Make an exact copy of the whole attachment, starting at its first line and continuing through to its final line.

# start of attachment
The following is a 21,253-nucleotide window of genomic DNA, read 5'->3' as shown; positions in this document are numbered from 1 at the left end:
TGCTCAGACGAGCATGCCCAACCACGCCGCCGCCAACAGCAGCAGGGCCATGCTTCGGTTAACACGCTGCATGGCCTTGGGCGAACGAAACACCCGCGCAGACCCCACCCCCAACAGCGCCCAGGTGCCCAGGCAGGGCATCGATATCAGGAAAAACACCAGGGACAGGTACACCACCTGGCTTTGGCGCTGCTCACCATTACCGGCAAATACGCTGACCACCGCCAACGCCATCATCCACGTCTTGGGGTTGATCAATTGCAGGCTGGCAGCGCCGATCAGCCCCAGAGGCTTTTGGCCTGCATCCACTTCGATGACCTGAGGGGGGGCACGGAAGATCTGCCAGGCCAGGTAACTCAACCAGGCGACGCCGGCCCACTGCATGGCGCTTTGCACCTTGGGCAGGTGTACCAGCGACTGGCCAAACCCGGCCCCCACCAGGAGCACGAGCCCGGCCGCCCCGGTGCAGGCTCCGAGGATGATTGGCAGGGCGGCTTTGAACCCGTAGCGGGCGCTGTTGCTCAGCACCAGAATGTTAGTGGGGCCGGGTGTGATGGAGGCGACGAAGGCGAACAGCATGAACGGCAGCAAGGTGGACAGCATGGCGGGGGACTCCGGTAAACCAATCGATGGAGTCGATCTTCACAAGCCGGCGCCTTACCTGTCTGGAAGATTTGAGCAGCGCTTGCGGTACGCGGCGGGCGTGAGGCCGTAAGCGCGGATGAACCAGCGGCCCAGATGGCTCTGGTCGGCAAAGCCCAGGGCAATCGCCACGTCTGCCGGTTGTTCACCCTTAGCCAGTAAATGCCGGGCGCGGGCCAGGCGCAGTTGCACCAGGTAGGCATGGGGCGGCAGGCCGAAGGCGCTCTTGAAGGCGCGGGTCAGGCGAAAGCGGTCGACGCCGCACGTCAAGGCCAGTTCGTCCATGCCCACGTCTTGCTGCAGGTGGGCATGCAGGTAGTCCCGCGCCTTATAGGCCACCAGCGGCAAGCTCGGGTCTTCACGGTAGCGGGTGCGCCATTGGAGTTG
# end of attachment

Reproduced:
The following is a 21,253-nucleotide window of genomic DNA, read 5'->3' as shown; positions in this document are numbered from 1 at the left end:
TGCTCAGACGAGCATGCCCAACCACGCCGCCGCCAACAGCAGCAGGGCCATGCTTCGGTTAACACGCTGCATGGCCTTGGGCGAACGAAACACCCGCGCAGACCCCACCCCCAACAGCGCCCAGGTGCCCAGGCAGGGCATCGATATCAGGAAAAACACCAGGGACAGGTACACCACCTGGCTTTGGCGCTGCTCACCATTACCGGCAAATACGCTGACCACCGCCAACGCCATCATCCACGTCTTGGGGTTGATCAATTGCAGGCTGGCAGCGCCGATCAGCCCCAGAGGCTTTTGGCCTGCATCCACTTCGATGACCTGAGGGGGGGCACGGAAGATCTGCCAGGCCAGGTAACTCAACCAGGCGACGCCGGCCCACTGCATGGCGCTTTGCACCTTGGGCAGGTGTACCAGCGACTGGCCAAACCCGGCCCCCACCAGGAGCACGAGCCCGGCCGCCCCGGTGCAGGCTCCGAGGATGATTGGCAGGGCGGCTTTGAACCCGTAGCGGGCGCTGTTGCTCAGCACCAGAATGTTAGTGGGGCCGGGTGTGATGGAGGCGACGAAGGCGAACAGCATGAACGGCAGCAAGGTGGACAGCATGGCGGGGGACTCCGGTAAACCAATCGATGGAGTCGATCTTCACAAGCCGGCGCCTTACCTGTCTGGAAGATTTGAGCAGCGCTTGCGGTACGCGGCGGGCGTGAGGCCGTAAGCGCGGATGAACCAGCGGCCCAGATGGCTCTGGTCGGCAAAGCCCAGGGCAATCGCCACGTCTGCCGGTTGTTCACCCTTAGCCAGTAAATGCCGGGCGCGGGCCAGGCGCAGTTGCACCAGGTAGGCATGGGGCGGCAGGCCGAAGGCGCTCTTGAAGGCGCGGGTCAGGCGAAAGCGGTCGACGCCGCACGTCAAGGCCAGTTCGTCCATGCCCACGTCTTGCTGCAGGTGGGCATGCAGGTAGTCCCGCGCCTTATAGGCCACCAGCGGCAAGCTCGGGTCTTCACGGTAGCGGGTGCGCCATTGGAGTTG